David Brooks, Technical Director at BROADSTONE, said:
“The political manifestos were quite a mixed bag and, in some cases, surprisingly light on pensions detail.”
“The two main parties had well trailed their intentions to change the way tax relief works for high earners. The Conservatives announced theirs as a way to give an IHT giveaway and create a seemingly complicated method for reducing the annual allowance from someone as their earnings increase over £150,000 and when £210,000 is reached only £10k Annual Allowance remains. Labour’s plan is a resurrection of their plans that were left unimplemented as they lost the 2010 election and creates a cliff edge restriction.
“The general public may find it is hard to garner sympathy for high earners but, as usual, it is the unintended consequences of these plans. Those in public sector DB schemes will be disproportionately hit while simply accruing a pension at work. Any complication of the system in these ways should be consulted on and we would urge either the Conservatives or Labour to consult with the industry to canvass views on the most appropriate methods for changing tax relief. The Liberal Democrats to their credit suggested a review of tax relief with a view to implementing a flat-rate tax relief.”
“The coalition parties both tried to take the credit for the single-tier pension and (along with all the parties) the pledge that the triple-lock would continue. UKIP had the interesting idea that state pensions should be made more flexible with a option to elect for early retirement from age 65 (if State Pension Age is later) which, in the context of freedom and choice, is a wise idea and one that may end up being implemented. The tricky area is ensuring the reduction is cost neutral to the country but also not too harsh to make the option unattractive to the pensioner.
“The Greens are pushing for a similar end but with a larger pension £180 pw for a single person. It is interesting that the debate on the size of the single-tier pension has not been more strongly held. The proposed level for a full contributory history is going to be around £150 pw, which is not a large amount to live on.”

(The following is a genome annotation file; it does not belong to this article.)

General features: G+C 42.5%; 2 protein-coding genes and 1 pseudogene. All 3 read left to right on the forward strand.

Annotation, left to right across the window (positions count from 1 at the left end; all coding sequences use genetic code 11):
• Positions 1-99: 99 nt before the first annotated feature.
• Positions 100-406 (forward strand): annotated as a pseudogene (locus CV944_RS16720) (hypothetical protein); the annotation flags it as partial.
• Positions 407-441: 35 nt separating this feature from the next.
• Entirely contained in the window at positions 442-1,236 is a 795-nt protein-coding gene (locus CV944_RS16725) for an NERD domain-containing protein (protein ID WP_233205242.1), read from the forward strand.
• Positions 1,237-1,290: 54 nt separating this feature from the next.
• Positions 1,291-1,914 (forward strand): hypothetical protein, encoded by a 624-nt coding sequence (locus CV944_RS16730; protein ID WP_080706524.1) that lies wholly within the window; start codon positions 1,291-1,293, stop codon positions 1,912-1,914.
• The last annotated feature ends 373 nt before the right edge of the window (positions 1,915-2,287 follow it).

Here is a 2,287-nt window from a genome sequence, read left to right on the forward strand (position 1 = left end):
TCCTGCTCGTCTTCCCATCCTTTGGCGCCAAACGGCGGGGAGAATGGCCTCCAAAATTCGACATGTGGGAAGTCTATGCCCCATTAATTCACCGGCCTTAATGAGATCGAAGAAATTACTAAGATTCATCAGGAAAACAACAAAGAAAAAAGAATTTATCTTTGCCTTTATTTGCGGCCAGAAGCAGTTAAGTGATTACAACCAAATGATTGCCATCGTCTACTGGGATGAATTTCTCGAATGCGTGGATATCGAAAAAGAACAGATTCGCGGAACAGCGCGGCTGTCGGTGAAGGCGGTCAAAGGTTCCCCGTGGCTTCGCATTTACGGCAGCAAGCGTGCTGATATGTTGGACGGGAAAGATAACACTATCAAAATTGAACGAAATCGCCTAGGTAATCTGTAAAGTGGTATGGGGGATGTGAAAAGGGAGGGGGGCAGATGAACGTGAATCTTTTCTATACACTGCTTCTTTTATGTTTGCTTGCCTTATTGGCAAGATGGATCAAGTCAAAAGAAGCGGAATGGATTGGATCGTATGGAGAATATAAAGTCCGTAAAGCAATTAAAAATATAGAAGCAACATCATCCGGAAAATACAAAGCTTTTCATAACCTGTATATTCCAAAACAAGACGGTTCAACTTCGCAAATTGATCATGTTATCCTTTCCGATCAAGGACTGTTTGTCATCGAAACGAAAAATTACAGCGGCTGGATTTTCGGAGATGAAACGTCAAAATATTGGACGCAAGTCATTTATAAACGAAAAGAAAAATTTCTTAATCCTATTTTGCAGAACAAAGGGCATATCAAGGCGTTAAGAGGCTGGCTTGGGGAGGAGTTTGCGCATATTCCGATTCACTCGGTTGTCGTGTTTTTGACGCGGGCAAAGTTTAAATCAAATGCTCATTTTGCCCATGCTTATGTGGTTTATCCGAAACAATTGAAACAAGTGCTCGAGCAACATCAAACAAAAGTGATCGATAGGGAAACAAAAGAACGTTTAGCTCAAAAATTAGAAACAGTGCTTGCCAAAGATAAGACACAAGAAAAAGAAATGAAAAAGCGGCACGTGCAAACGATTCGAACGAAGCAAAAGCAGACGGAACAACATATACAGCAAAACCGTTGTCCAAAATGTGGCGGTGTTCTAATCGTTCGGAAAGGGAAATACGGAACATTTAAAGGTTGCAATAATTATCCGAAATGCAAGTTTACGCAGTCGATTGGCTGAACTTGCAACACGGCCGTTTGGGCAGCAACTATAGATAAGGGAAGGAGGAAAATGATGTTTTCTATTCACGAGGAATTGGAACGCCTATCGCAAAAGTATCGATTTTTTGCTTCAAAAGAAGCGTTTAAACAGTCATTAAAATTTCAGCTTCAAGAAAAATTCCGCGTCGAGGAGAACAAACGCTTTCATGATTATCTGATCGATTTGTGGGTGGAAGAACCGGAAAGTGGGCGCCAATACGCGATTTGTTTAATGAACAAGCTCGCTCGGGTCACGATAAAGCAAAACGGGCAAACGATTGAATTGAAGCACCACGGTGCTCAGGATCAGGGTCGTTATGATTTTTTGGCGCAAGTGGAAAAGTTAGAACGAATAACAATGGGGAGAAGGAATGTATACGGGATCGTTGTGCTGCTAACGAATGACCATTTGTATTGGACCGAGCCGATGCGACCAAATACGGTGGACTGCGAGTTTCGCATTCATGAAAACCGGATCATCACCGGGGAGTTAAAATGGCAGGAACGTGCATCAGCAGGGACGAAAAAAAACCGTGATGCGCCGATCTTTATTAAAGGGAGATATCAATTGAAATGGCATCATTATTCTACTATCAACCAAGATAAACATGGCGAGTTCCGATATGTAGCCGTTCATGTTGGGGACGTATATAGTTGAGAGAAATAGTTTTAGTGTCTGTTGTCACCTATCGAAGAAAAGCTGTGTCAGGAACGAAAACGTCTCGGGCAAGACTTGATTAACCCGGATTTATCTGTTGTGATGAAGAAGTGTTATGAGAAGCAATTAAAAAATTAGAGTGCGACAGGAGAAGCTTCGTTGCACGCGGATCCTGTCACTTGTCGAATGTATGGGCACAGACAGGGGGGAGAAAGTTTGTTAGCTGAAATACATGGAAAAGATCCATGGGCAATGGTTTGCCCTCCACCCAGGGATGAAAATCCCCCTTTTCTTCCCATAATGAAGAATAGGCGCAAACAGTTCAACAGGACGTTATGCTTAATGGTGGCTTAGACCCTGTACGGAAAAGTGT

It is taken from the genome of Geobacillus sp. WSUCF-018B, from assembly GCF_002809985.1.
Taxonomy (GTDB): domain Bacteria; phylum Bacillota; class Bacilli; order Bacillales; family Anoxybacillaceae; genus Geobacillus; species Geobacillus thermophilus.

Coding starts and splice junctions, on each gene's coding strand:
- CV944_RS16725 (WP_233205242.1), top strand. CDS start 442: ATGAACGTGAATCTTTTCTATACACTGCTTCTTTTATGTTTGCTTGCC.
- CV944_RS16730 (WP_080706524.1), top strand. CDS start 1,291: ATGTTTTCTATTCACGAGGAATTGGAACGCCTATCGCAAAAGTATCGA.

Freedom and choice
“Again the Lib Dems and Tories both took credit for this (we may never know who had the first spark) and this may yet define the coalition, from a pensions perspective and one hopes that as they take credit now, they aren’t dishing out the blame in years to come.
“UKIP pledged more money and a ban on cold callers in relation to pensions. The legal ramifications of this are outside my experience but would agree that such a ban would have the potential to save a great many people from being caught, although such a ban would have to extend to social media, text and post and such restrictions may be impossible to police. The focus should be on education and information.
“Labour did not say so much here but in one sentence may have hinted at more work on charge caps (especially in the “drawdown phase”), stronger regulation for scams, working with the schemes to provide assistance and guidance to members and the work of the newly established Independent Governance Committees. This all hints at more change for pension schemes and trustees to get used to. While one hopes that these changes will not be as seismic as they have been in recent years there is no doubt the pensions post-election will remain high on the agenda for politicians looking to create a pensions system fit for the 21st century.
“The Lib Dems were also the only party to continue to push the “secondary annuity” market and the plan to allow members to sell their annuity. While in the name of fairness this seems reasonable the reality of it does seem to be a can of miss-selling worms where the value for the individual is hard to see and points to an idea that still seems headed for the scrap heap of pension ideas.”
“The Lib Dems have included a technical point to consider, as a next step, and once the Personal Allowance rise is delivered, raising the employee National Insurance threshold to the Income Tax threshold, as resources allow, while protecting low earners’ ability to accrue pension and benefit entitlements. This would help to ensure the A/E qualifying rates remain as are so help keep low earners eligible for A/E. I think this is important to stop A/E missing its target audience.
“The Greens, rather bizarrely, appear not to have not noticed that auto enrolment has been live since 2012 and stubbornly refer to the old Stakeholder Pension schemes introduced like a damp squib at the turn of the century.”